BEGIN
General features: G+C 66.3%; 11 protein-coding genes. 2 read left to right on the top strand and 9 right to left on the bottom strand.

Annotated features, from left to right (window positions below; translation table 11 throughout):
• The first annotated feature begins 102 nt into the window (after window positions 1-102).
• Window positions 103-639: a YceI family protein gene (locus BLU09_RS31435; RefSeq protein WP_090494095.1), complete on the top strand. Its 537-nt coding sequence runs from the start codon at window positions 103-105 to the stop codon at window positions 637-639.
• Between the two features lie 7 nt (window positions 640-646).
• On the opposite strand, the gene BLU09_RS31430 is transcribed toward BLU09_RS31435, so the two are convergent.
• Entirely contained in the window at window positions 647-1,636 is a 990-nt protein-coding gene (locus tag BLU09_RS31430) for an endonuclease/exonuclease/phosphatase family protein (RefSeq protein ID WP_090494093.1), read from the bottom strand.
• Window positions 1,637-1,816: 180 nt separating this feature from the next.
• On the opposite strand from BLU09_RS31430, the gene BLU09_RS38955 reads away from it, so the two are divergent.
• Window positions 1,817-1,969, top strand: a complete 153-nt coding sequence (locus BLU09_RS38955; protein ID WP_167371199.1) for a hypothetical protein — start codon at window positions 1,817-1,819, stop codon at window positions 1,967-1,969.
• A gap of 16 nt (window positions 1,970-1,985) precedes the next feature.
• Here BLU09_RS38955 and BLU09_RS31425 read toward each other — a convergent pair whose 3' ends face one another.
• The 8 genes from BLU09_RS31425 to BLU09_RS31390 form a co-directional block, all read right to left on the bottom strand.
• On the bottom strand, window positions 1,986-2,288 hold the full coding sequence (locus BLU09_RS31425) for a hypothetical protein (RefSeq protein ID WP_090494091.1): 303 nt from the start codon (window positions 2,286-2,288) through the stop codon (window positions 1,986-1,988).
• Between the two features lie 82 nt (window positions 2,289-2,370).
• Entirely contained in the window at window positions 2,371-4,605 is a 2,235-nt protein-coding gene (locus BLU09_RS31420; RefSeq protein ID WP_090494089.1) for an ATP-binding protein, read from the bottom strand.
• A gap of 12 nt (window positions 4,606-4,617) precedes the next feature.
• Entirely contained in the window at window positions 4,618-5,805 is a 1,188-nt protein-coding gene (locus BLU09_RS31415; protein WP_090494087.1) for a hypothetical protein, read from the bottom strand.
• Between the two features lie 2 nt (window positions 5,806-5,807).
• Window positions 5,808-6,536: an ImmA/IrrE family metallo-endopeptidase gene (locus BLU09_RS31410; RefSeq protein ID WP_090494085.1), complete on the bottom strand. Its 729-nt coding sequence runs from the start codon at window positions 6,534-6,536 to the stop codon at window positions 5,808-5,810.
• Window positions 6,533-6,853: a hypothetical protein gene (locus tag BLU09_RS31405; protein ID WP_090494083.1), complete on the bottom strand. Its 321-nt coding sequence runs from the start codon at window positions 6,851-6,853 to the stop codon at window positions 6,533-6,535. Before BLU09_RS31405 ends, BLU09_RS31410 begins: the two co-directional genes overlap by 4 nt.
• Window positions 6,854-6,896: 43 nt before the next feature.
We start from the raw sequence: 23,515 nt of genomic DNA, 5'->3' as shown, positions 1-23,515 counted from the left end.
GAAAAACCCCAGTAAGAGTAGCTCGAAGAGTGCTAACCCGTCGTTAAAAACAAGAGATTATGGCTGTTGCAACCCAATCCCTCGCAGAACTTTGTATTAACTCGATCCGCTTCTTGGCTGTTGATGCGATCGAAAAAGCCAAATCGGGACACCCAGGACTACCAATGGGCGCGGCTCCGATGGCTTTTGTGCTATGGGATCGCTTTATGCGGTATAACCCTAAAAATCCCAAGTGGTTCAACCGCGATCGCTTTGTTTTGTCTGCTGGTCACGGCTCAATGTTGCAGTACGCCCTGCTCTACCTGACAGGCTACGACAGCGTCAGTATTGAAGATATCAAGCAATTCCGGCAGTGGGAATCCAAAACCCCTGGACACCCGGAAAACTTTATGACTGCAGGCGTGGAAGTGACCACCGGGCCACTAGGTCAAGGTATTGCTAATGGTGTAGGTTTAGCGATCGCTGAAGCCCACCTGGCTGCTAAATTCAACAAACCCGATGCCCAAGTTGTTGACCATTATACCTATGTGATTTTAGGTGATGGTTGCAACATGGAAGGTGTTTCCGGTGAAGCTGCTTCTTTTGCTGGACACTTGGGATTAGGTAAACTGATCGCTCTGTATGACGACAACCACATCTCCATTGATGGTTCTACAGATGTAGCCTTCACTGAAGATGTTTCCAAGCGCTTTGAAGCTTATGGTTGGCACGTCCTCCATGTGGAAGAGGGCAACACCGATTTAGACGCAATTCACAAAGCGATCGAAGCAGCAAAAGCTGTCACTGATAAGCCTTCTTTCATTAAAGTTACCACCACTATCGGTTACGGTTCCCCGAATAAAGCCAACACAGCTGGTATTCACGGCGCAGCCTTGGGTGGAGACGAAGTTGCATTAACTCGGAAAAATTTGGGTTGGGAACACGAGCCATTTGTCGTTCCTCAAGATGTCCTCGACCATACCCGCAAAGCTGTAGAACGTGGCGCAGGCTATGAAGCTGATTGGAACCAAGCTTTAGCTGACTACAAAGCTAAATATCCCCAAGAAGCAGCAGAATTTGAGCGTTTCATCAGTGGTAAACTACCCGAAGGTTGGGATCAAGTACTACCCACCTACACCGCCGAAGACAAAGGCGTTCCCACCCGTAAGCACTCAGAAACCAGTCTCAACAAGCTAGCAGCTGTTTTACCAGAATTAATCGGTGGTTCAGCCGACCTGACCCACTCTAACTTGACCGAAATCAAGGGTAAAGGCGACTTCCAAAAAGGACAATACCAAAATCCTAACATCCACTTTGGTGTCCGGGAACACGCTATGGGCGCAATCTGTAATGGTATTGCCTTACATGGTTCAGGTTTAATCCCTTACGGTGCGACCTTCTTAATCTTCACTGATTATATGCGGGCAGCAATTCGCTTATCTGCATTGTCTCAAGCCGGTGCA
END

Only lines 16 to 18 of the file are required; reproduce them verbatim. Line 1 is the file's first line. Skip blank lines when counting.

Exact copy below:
• Entirely contained in the window at window positions 2,371-4,605 is a 2,235-nt protein-coding gene (locus BLU09_RS31420; RefSeq protein ID WP_090494089.1) for an ATP-binding protein, read from the bottom strand.
• A gap of 12 nt (window positions 4,606-4,617) precedes the next feature.
• Entirely contained in the window at window positions 4,618-5,805 is a 1,188-nt protein-coding gene (locus BLU09_RS31415; protein WP_090494087.1) for a hypothetical protein, read from the bottom strand.